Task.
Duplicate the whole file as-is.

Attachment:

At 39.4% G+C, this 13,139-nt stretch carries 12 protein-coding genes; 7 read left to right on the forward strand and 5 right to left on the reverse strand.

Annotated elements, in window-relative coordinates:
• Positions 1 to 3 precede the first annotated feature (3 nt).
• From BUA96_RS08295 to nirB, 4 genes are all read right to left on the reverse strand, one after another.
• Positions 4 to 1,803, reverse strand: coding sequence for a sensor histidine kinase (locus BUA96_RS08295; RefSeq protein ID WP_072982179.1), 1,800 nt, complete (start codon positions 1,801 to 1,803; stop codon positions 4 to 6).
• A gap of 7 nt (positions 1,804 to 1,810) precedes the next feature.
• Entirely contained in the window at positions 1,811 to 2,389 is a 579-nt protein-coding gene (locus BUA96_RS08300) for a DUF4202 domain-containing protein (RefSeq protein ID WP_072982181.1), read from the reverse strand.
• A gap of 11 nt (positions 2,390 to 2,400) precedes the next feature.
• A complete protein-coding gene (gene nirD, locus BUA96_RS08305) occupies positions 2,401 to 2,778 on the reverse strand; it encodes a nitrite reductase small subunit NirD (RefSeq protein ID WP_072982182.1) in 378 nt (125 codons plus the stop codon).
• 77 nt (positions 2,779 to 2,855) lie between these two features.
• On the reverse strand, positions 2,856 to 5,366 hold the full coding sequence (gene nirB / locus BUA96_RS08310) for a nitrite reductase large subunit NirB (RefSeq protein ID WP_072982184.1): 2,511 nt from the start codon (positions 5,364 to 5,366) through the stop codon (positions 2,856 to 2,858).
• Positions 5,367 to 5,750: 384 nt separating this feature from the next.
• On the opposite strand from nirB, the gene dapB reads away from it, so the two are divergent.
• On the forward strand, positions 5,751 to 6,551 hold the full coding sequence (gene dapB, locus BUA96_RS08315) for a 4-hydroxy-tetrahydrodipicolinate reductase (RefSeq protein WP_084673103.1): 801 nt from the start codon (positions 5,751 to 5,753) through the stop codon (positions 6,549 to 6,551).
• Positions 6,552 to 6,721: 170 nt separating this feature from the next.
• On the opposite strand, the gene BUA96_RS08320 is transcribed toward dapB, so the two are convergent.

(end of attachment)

At 39.4% G+C, this 13,139-nt stretch carries 12 protein-coding genes; 7 read left to right on the forward strand and 5 right to left on the reverse strand.

Annotated elements, in window-relative coordinates:
• Positions 1 to 3 precede the first annotated feature (3 nt).
• From BUA96_RS08295 to nirB, 4 genes are all read right to left on the reverse strand, one after another.
• Positions 4 to 1,803, reverse strand: coding sequence for a sensor histidine kinase (locus BUA96_RS08295; RefSeq protein ID WP_072982179.1), 1,800 nt, complete (start codon positions 1,801 to 1,803; stop codon positions 4 to 6).
• A gap of 7 nt (positions 1,804 to 1,810) precedes the next feature.
• Entirely contained in the window at positions 1,811 to 2,389 is a 579-nt protein-coding gene (locus BUA96_RS08300) for a DUF4202 domain-containing protein (RefSeq protein ID WP_072982181.1), read from the reverse strand.
• A gap of 11 nt (positions 2,390 to 2,400) precedes the next feature.
• A complete protein-coding gene (gene nirD, locus BUA96_RS08305) occupies positions 2,401 to 2,778 on the reverse strand; it encodes a nitrite reductase small subunit NirD (RefSeq protein ID WP_072982182.1) in 378 nt (125 codons plus the stop codon).
• 77 nt (positions 2,779 to 2,855) lie between these two features.
• On the reverse strand, positions 2,856 to 5,366 hold the full coding sequence (gene nirB / locus BUA96_RS08310) for a nitrite reductase large subunit NirB (RefSeq protein ID WP_072982184.1): 2,511 nt from the start codon (positions 5,364 to 5,366) through the stop codon (positions 2,856 to 2,858).
• Positions 5,367 to 5,750: 384 nt separating this feature from the next.
• On the opposite strand from nirB, the gene dapB reads away from it, so the two are divergent.
• On the forward strand, positions 5,751 to 6,551 hold the full coding sequence (gene dapB, locus BUA96_RS08315) for a 4-hydroxy-tetrahydrodipicolinate reductase (RefSeq protein WP_084673103.1): 801 nt from the start codon (positions 5,751 to 5,753) through the stop codon (positions 6,549 to 6,551).
• Positions 6,552 to 6,721: 170 nt separating this feature from the next.
• On the opposite strand, the gene BUA96_RS08320 is transcribed toward dapB, so the two are convergent.